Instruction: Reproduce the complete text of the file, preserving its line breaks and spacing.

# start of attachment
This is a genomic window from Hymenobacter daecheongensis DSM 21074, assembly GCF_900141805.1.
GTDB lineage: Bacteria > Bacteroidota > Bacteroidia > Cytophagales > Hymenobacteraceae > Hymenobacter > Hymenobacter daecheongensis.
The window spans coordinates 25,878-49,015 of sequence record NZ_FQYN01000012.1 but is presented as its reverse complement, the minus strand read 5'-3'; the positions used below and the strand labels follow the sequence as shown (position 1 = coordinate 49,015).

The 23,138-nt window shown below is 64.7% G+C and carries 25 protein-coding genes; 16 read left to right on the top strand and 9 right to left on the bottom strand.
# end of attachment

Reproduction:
This is a genomic window from Hymenobacter daecheongensis DSM 21074, assembly GCF_900141805.1.
GTDB lineage: Bacteria > Bacteroidota > Bacteroidia > Cytophagales > Hymenobacteraceae > Hymenobacter > Hymenobacter daecheongensis.
The window spans coordinates 25,878-49,015 of sequence record NZ_FQYN01000012.1 but is presented as its reverse complement, the minus strand read 5'-3'; the positions used below and the strand labels follow the sequence as shown (position 1 = coordinate 49,015).

The 23,138-nt window shown below is 64.7% G+C and carries 25 protein-coding genes; 16 read left to right on the top strand and 9 right to left on the bottom strand.